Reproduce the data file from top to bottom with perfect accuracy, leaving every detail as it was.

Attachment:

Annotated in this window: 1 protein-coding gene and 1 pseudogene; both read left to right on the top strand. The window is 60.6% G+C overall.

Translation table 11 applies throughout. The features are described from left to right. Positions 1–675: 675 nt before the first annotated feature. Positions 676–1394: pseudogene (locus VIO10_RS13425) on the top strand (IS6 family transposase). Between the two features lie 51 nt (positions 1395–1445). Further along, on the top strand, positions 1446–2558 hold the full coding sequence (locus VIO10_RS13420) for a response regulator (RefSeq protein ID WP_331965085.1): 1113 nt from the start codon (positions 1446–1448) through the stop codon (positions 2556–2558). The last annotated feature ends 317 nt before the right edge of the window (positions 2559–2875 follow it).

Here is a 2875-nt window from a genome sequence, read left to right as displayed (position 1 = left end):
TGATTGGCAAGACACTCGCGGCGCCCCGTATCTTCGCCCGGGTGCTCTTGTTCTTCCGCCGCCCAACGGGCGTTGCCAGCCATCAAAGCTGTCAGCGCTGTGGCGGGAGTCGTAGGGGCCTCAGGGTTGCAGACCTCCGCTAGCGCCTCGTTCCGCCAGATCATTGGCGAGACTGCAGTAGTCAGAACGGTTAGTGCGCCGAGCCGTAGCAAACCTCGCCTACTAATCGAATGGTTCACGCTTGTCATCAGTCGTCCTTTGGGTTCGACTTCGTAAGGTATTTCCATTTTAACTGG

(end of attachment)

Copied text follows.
Annotated in this window: 1 protein-coding gene and 1 pseudogene; both read left to right on the top strand. The window is 60.6% G+C overall.

Translation table 11 applies throughout. The features are described from left to right. Positions 1–675: 675 nt before the first annotated feature. Positions 676–1394: pseudogene (locus VIO10_RS13425) on the top strand (IS6 family transposase). Between the two features lie 51 nt (positions 1395–1445). Further along, on the top strand, positions 1446–2558 hold the full coding sequence (locus VIO10_RS13420) for a response regulator (RefSeq protein ID WP_331965085.1): 1113 nt from the start codon (positions 1446–1448) through the stop codon (positions 2556–2558). The last annotated feature ends 317 nt before the right edge of the window (positions 2559–2875 follow it).

Here is a 2875-nt window from a genome sequence, read left to right as displayed (position 1 = left end):
TGATTGGCAAGACACTCGCGGCGCCCCGTATCTTCGCCCGGGTGCTCTTGTTCTTCCGCCGCCCAACGGGCGTTGCCAGCCATCAAAGCTGTCAGCGCTGTGGCGGGAGTCGTAGGGGCCTCAGGGTTGCAGACCTCCGCTAGCGCCTCGTTCCGCCAGATCATTGGCGAGACTGCAGTAGTCAGAACGGTTAGTGCGCCGAGCCGTAGCAAACCTCGCCTACTAATCGAATGGTTCACGCTTGTCATCAGTCGTCCTTTGGGTTCGACTTCGTAAGGTATTTCCATTTTAACTGG